Behind the Scenes With Fish Rules

Artisans Collaborative had the opportunity to work with Rick Blalock to develop the Fish Rules App. This app helps anglers “fish without fear” by simplifying recreational saltwater fishing regulations. Along with the mobile app, we also developed fish.management, which helps government agencies more effectively manage and communicate fishery regulations. The National Oceanic and Atmospheric Administration (NOAA) is working with Fish Rules App to improve angler compliance by streamlining the hodgepodge of recreational saltwater fishing regulations. We sat down with Rick this past week to get a behind the scenes look at the apps.


Who is Rick Blalock?

I've been programming for a long time. I can't remember when I wrote the first line of code, but I know it was in middle school when I was hacking a game. The first "real" project I worked on was a website for a church. I had never done a website before so I said, "Sure I'll do that” – the rest is history. I liked the creative process of programming. There is a creative problem-solving aspect that I like. It is solving problems that people have and providing solutions that people are actually going to use. It fits into how my brain works. There is always something new. Some people don't like it, but I like it. It keeps my brain fresh.

I liked the creative process of programming. There is a creative problem-solving aspect that I like. It's solving problems that people have and providing solutions people are actually going to use.
– Rick Blalock

PHP was the first language I used to create the church website. I work at Appcelerator now and we are full stack JavaScript from our mobile SDK, Titanium, to our API builder, Arrow; it is all JavaScript. On the side, I do things in Swift / Obj-C here and there too. Those are the languages I live and breathe right now.

About the Fish Rules App

Why did you decide to build Fish Rules?

I was sitting at lunch with Albrey Arrington, pitching an idea of an angler social network. He immediately shot it down due to some important points about how real anglers would perceive it. What came out of that conversation was a solution to a simple problem every angler has: knowing and abiding by fishing laws. Hence "Fish Rules" was born.

Tell us about Albrey Arrington

Albrey Arrington, PhD. is my business partner. I'm the technical arm and he's the fish ecologist. He does all the work of compiling the fishing regulations and ensuring that what is entered is accurate. He also runs our Facebook page and our other social channels.

From the first prototype to the current product, how long was the app in the works?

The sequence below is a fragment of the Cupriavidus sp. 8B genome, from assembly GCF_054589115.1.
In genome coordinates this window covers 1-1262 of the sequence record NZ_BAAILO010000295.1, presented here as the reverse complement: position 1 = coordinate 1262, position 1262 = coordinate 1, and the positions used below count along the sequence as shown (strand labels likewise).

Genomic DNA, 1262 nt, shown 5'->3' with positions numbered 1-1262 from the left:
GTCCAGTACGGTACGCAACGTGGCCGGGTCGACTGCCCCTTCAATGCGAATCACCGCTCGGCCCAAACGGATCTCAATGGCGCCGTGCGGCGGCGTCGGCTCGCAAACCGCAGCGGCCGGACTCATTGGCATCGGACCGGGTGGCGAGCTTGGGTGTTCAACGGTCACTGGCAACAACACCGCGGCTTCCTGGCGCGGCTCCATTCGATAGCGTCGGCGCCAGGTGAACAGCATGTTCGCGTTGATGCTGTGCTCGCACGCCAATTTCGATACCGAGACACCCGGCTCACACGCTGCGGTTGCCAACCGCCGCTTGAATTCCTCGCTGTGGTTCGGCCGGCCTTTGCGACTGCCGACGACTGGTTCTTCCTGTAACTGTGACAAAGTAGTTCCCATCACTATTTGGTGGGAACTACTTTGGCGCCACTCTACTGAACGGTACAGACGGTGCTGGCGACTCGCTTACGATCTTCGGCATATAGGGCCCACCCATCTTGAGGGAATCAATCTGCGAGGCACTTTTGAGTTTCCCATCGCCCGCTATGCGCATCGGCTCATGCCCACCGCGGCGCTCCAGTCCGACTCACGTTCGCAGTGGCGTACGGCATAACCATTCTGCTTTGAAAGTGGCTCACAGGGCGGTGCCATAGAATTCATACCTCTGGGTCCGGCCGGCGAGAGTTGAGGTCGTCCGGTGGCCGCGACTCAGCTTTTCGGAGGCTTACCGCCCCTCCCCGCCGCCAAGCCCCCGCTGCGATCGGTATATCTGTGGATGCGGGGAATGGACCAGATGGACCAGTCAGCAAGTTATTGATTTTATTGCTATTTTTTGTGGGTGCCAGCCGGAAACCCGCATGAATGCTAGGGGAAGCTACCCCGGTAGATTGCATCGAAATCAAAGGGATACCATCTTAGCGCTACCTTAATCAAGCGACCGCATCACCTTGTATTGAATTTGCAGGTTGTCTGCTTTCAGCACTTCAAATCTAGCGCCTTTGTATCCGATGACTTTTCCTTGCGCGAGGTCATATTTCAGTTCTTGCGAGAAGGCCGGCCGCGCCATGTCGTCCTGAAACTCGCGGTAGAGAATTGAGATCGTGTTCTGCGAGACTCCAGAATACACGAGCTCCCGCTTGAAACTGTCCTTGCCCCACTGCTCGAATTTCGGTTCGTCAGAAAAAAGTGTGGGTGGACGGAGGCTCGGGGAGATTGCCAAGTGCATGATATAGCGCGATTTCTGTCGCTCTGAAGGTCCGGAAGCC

It took about a year to get the first version launched. That was over 4 years ago. We have been growing and changing how we do things since then. Now we release updates often and have more than 100,000 anglers counting on the regulations we have.

Who uses Fish Rules? What regions?

Fish Rules is for recreational anglers of all ages. We started in the southeast, from North Carolina to Texas (all the states in the southeast), because that is where the majority of saltwater fishing happens in our country. The government of the Bahamas gave us a grant to add the Bahamian regulations. Then, last year NOAA sponsored the regulations from the North East. We now have regulations from Maine to Texas. When the states on the West Coast decide to sponsor us, we will add them too.

Where do the rules come from?

The regulations come from the state and federal (NOAA) government agencies. There are no set standards for fishing regulations across the different management areas. Every state describes regulations differently. A regulation might be the same, but they just describe it differently. Our Fish Management app creates a normalized set of data that regulators can write and Fish Rules provides regulations that users can read and understand. The apps also cover special locations and regulations for the equipment you can and cannot use. For example, there are some fish you can only catch with a hook so it is very important to us to get the rules right from the government.

What additional features have users asked for?

Anglers have asked for notifications when rules change and for more fishing waters. They also ask for freshwater, which we have not decided if we are going to tackle yet. There are only so many species in a freshwater lake and the rules do not change as frequently.

How do anglers find out about Fish Rules?

Mostly at bait and tackle shops. The sheriff of the Florida Keys requires all their signs (any sign that is posted with regulations) to have the Fish Rules App advertisement underneath it. It says, “Hey download the app before going fishing.” We would love for more people to begin promoting the app as it is way better than lugging booklets around.